When a police officer pulls you over on suspicion of drinking and driving, it is likely they will ask you to complete several field sobriety tests or a breath test, possibly both.
You are not the only one in this situation. According to MADD, police arrest over 3,000 people for driving under the influence each day. Often, officers can make it seem like you do not have a choice to take the tests, but is that really true?
Field sobriety tests
You can, in fact, refuse performing field sobriety tests. These tests include:
- Horizontal gaze nystagmus (HGN): When an officer checks your eyes for involuntary movement. Police can see this type of eye movement in intoxicated individuals.
- Walk-and-turn: The walk and turn test not only tests your ability to walk in a straight line, turn around and walk back, but it also tests your level of concentration. A sober individual may not need to concentrate on walking as much as a drunk person.
- One-leg stand: Like the name suggests, this test requires the individual in question to stand with one leg up, while the officer watches to see if they put their foot down or need to use additional help to balance.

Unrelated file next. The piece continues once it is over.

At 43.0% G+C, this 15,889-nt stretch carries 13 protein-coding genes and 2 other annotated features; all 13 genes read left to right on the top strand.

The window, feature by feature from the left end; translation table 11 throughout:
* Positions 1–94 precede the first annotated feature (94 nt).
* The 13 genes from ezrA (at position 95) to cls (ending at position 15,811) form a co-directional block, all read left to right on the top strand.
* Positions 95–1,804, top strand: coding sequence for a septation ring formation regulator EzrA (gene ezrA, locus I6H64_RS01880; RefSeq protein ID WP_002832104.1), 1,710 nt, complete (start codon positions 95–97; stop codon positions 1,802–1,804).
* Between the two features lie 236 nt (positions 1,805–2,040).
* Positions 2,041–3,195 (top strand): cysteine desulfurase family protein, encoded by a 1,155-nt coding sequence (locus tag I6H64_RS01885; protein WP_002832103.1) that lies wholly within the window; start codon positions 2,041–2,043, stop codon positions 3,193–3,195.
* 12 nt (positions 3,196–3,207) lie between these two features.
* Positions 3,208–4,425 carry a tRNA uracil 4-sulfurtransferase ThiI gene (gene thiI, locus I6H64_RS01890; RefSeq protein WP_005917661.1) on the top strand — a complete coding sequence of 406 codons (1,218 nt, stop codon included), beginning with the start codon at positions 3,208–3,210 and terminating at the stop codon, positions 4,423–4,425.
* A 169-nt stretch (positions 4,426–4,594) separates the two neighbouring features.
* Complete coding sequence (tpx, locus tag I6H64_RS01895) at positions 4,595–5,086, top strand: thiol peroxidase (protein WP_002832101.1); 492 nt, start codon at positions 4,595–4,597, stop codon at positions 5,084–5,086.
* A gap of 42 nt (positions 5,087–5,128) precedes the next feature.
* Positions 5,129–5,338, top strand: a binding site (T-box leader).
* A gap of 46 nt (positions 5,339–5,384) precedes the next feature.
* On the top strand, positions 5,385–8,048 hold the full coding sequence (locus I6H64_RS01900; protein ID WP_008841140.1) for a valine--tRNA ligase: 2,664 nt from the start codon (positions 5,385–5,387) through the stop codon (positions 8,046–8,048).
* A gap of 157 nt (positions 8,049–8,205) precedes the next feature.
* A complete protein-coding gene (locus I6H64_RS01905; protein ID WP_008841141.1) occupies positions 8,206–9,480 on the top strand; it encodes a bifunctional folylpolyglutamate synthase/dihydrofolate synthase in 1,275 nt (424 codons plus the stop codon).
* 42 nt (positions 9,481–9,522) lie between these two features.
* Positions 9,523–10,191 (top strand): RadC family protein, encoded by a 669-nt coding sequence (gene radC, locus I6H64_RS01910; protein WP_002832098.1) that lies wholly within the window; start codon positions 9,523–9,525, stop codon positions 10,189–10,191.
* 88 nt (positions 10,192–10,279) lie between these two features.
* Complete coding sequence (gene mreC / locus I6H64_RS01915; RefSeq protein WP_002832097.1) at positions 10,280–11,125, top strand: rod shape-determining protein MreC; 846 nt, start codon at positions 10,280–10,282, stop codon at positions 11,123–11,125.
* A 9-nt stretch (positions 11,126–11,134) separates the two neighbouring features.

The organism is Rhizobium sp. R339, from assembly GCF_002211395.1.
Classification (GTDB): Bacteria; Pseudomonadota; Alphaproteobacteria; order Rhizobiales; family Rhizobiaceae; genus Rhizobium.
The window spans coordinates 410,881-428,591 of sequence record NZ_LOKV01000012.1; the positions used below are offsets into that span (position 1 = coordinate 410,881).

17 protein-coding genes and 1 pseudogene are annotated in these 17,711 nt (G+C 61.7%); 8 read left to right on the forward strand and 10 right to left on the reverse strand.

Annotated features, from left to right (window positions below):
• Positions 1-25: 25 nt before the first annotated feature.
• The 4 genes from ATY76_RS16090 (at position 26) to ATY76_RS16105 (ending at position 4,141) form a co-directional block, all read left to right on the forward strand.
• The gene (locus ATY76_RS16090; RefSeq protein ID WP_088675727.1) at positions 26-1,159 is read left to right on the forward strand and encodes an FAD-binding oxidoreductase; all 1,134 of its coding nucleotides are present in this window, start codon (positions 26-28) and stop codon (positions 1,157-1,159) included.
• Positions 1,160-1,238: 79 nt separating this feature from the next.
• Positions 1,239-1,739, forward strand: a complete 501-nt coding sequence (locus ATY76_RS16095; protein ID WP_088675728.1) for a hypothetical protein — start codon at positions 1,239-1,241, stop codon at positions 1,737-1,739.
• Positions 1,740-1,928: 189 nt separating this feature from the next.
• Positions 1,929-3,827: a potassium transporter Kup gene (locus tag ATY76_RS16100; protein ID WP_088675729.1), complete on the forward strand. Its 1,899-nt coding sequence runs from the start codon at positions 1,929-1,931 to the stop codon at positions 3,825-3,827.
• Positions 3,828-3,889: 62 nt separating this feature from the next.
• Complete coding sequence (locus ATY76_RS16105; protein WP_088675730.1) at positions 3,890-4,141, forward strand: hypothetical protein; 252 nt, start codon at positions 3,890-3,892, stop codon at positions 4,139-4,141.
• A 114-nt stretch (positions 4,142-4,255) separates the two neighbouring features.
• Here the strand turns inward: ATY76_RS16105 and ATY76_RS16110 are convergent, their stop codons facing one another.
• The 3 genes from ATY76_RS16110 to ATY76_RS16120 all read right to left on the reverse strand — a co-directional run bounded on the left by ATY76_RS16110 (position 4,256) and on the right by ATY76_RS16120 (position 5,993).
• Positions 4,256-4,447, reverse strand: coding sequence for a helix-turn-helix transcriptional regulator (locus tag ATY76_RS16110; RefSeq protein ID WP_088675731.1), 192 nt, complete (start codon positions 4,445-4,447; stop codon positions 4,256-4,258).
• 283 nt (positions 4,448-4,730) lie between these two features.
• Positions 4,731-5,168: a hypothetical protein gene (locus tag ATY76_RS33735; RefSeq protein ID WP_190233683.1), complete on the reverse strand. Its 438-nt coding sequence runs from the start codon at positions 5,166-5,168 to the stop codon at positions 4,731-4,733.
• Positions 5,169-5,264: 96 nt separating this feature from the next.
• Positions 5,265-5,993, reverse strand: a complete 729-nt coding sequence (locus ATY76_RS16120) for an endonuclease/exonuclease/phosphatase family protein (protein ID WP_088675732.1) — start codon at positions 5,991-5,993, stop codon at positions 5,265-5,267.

You are not legally required to take these tests. In fact, studies have questioned the accuracy of these tests. The NHTSA states that police officers’ error rate for detecting if an individual is intoxicated is 47 percent.
Unlike field sobriety tests, you cannot refuse chemical testing. Virginia has an implied consent law. This means that if an officer has cause to pull you over for driving under the influence, you have consented to chemical testing. Chemical testing includes breath, blood and urine analysis.
It can be stressful when the police pull you over, but making sure you know which tests you do and do not have to take may help your case.